SlickEdit Products

Today’s tip, as most of these prime numbered tips, comes from something that was a default years ago that I stuck with.

Put your build output in an edit window.

Most programmer’s editors or IDE’s relegate the output from a build to some sort of tool window that is typically in a tab group docked a the bottom.  This is how SlickEdit works by default, because it is what is expected today.  Sometimes you have to jump off the bridge because all of your competitors did.  But that doesn’t mean that is the most powerful way to work.

Try right clicking in the Build tab and selecting “Send Compile Output to Editor Window”.  This means the build window (what we call the the “concurrent process buffer” or simply ”process buffer”) is in the ring of open files when you cycle through them using the next-buffer/prev-buffer commands, or pick one from the Files tool window.  This is actually very powerful.  At first it may seem that you can’t move freely, but you can.  The cursor-up key will cycle through the command history by default, but clicking the mouse or using a non-cursor key to move (page-up for example) will allow you to move freely through the output, or delete it by hand.  I find this much more useful than trying to view my output through a porthole.  Try it out and let me know what you think.  You can always turn this off by right clicking in the Build tab (or the process buffer) and turning off “Send Compile Output to Editor Window”.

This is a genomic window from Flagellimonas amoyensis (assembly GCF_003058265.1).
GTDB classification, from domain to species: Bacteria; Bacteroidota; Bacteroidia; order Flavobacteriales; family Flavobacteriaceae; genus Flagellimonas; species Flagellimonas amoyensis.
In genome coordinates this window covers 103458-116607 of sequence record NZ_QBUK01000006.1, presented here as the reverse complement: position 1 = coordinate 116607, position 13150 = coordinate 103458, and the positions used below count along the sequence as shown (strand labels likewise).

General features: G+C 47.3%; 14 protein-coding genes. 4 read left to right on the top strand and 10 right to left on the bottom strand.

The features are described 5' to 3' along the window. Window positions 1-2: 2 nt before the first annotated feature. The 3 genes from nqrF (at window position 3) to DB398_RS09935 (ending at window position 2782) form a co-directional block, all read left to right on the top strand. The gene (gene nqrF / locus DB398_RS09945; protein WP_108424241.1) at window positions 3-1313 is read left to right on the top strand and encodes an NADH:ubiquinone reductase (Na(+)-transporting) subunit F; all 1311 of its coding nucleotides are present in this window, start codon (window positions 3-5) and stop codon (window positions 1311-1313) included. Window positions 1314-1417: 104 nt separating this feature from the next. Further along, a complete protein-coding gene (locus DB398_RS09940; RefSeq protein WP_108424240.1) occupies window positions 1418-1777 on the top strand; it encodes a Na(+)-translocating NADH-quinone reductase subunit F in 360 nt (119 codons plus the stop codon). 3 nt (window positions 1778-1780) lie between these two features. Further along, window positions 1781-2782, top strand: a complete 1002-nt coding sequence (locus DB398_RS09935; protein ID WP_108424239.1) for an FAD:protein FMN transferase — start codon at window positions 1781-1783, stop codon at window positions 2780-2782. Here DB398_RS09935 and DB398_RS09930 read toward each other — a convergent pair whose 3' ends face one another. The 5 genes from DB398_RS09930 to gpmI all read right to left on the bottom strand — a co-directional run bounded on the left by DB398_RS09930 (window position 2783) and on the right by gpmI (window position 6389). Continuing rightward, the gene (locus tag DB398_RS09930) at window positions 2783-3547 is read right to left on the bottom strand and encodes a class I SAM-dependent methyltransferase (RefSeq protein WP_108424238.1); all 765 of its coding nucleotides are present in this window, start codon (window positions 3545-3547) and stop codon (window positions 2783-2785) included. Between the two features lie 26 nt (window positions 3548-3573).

In the final video of the DiffZilla series we take a look at SlickEdit’s Backup History feature.

Note: this video is best viewed in the  highest quality setting available for your browser. You can set the quality via the video’s bottom menu bar after selecting to play the video.

See part 1 here.

See part 2 here.

See part 3 here.

 

In the third installment of our series we cover using DiffZilla with version control systems, including:

  • Specifying a version control system
  • Accessing commands to display version history
  • Comparing the local working copy with a previous revision
  • Comparing two historical versions

Note: this video is best viewed in the  highest quality setting available for your browser. You can set the quality via the video’s bottom menu bar after selecting to play the video.

See part 1 here.

See part 2 here.

Next Page »